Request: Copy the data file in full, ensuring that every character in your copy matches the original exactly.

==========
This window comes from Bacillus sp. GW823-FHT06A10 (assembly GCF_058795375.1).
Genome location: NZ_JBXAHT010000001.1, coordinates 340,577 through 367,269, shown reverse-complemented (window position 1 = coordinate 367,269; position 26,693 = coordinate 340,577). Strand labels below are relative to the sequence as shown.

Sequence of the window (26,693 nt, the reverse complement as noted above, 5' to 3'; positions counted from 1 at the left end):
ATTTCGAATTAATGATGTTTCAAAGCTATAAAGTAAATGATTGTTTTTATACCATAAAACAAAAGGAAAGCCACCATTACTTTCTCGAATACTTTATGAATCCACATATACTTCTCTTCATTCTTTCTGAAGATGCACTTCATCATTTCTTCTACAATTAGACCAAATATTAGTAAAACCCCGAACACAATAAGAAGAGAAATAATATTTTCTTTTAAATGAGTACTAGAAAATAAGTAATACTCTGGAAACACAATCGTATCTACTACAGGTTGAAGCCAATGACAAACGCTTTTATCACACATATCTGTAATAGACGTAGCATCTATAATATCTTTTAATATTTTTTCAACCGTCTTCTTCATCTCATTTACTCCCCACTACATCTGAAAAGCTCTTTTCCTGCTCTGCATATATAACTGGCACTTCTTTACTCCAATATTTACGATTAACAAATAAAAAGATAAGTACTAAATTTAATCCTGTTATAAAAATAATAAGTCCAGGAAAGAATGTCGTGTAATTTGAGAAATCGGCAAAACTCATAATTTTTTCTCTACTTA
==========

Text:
This window comes from Bacillus sp. GW823-FHT06A10 (assembly GCF_058795375.1).
Genome location: NZ_JBXAHT010000001.1, coordinates 340,577 through 367,269, shown reverse-complemented (window position 1 = coordinate 367,269; position 26,693 = coordinate 340,577). Strand labels below are relative to the sequence as shown.

Sequence of the window (26,693 nt, the reverse complement as noted above, 5' to 3'; positions counted from 1 at the left end):
ATTTCGAATTAATGATGTTTCAAAGCTATAAAGTAAATGATTGTTTTTATACCATAAAACAAAAGGAAAGCCACCATTACTTTCTCGAATACTTTATGAATCCACATATACTTCTCTTCATTCTTTCTGAAGATGCACTTCATCATTTCTTCTACAATTAGACCAAATATTAGTAAAACCCCGAACACAATAAGAAGAGAAATAATATTTTCTTTTAAATGAGTACTAGAAAATAAGTAATACTCTGGAAACACAATCGTATCTACTACAGGTTGAAGCCAATGACAAACGCTTTTATCACACATATCTGTAATAGACGTAGCATCTATAATATCTTTTAATATTTTTTCAACCGTCTTCTTCATCTCATTTACTCCCCACTACATCTGAAAAGCTCTTTTCCTGCTCTGCATATATAACTGGCACTTCTTTACTCCAATATTTACGATTAACAAATAAAAAGATAAGTACTAAATTTAATCCTGTTATAAAAATAATAAGTCCAGGAAAGAATGTCGTGTAATTTGAGAAATCGGCAAAACTCATAATTTTTTCTCTACTTA